A Subtle Metamorphosis in The Grapes of Wrath
The spirit of unity emerges as the one unfailing source of strength in John Steinbeck¹s classic The Grapes of Wrath. As the Joad family¹s world steadily crumbles, hope in each other preserves the members¹ sense of pride, of courage, and of determination. A solitary man holds a grim future; with others to love and be loved by, no matter how destitute one is materially, life is rich. This selflessness is not immediate, however; over the course of the book several characters undergo a subtle metamorphosis.
A recently paroled Tom Joad makes his first encounter with altruism as he attempts to hitchhike with a trucker whose employer has outlawed the practice. When the trucker points out the "No Riders" (11) sign his truck carries, Tom replies, "ŒBut sometimes a guy¹ll be a good guy even if some rich bastard makes him carry a sticker.¹" (11) Steinbeck has cleverly cornered the man by utilizing a tool often implemented in Depression-era literature: the classification of the guilty rich as anonymous, thus convincing the trucker that he is "not one whom any rich bastard could kick around." (11) Still, this generous gesture is caused by shame and guilt, not by an independent moral factor.
The notion of a collective spirit is explored when Tom meets the former preacher, Casy. Casy has given up classical religion because it lacks pragmatism and overemphasizes escapism. In a thesis statement that is repeated several times, he says, "ŒMaybe it¹s all men and women we love; maybe that¹s the Holy Sperit‹the human speritŠMaybe all men got one big soul and ever¹body¹s a part of.¹" (33) At this early poin...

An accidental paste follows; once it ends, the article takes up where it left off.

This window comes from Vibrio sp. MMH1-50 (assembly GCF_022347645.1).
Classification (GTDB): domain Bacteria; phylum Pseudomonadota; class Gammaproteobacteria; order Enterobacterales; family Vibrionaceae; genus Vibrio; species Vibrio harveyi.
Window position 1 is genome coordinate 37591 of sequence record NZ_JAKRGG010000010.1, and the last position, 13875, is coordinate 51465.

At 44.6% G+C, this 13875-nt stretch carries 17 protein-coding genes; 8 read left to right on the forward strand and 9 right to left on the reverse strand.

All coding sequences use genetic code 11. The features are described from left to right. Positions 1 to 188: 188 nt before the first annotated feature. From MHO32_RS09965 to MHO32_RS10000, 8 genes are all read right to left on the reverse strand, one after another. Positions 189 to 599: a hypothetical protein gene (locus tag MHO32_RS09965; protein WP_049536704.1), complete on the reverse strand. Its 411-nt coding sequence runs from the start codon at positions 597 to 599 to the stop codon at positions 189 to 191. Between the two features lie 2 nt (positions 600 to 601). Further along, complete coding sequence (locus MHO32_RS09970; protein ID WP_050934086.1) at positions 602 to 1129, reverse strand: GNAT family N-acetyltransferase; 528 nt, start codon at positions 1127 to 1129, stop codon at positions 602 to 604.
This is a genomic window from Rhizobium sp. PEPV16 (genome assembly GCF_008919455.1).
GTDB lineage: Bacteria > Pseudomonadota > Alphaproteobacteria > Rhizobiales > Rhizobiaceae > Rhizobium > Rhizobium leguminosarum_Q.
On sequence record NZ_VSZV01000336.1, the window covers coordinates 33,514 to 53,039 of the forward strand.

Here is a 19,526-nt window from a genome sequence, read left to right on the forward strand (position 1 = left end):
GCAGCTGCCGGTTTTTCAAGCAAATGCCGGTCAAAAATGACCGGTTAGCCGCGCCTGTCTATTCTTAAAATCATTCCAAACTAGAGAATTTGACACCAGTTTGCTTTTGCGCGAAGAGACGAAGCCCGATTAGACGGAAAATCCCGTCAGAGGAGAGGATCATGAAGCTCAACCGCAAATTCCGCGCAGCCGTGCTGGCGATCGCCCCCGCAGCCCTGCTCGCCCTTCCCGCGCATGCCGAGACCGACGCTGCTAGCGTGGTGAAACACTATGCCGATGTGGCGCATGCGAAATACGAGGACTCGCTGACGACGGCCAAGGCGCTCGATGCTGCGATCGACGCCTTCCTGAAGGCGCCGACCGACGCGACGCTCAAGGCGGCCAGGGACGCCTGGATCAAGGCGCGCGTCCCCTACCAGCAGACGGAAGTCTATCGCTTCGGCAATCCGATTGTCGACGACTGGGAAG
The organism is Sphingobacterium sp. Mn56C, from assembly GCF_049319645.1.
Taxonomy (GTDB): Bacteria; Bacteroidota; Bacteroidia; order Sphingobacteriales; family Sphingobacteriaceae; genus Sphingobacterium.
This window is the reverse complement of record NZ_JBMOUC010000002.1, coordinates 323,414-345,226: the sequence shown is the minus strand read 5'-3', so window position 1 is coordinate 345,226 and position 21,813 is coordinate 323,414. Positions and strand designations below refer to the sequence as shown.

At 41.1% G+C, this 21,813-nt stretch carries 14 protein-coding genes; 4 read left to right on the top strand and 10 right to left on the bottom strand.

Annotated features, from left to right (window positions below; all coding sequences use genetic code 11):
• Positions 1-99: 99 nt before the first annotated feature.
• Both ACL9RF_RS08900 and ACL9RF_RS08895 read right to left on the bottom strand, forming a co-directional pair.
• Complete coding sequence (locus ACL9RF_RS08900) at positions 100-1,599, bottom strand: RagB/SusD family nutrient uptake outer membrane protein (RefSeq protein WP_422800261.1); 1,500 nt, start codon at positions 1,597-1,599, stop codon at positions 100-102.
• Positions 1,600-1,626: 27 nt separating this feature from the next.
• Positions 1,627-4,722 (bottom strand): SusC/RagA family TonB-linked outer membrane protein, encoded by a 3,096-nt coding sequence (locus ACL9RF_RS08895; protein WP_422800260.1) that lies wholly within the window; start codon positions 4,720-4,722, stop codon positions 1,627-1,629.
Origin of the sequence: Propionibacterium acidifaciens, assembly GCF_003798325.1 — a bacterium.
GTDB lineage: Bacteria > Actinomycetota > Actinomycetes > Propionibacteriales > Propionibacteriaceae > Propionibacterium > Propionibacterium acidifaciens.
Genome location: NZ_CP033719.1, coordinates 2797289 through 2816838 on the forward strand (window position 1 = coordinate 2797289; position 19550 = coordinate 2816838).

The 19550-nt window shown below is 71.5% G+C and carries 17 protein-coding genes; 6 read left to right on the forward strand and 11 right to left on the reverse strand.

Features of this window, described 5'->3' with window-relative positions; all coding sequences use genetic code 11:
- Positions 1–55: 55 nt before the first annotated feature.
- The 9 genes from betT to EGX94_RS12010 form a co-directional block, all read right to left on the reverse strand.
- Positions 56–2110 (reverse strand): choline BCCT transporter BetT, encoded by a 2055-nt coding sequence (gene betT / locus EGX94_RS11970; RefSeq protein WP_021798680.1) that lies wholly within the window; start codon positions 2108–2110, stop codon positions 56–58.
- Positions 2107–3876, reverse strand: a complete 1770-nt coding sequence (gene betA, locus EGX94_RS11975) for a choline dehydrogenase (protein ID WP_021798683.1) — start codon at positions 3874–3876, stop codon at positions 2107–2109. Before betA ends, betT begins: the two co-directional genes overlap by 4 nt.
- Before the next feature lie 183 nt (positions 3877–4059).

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...ity. Rose of Sharon is selfish throughout most of the trip, especially when it comes to milk for her unborn baby. When Winfield needs milk to regain strength, she pouts, "I ain¹t had no milk. I oughta have some." (543) After delivering a stillborn baby, the family happens upon a starving man. She doesn¹t need to be prodded into breast-feeding him; "the two woman [Ma and Rose] looked deep into each other" (618) is all the interaction necessary. Her symbolic gesture of looking past her own worries to aid another, of giving of herself to inject another with life, of placing the nutrients designed for a relative into the body of a stranger, is a fitting way to end the book. That she "smiled mysteriously" (619) at this action means she has gained the knowledge Casy spoke of at the beginning of the book, proving that even the most selfish have room for redemption.
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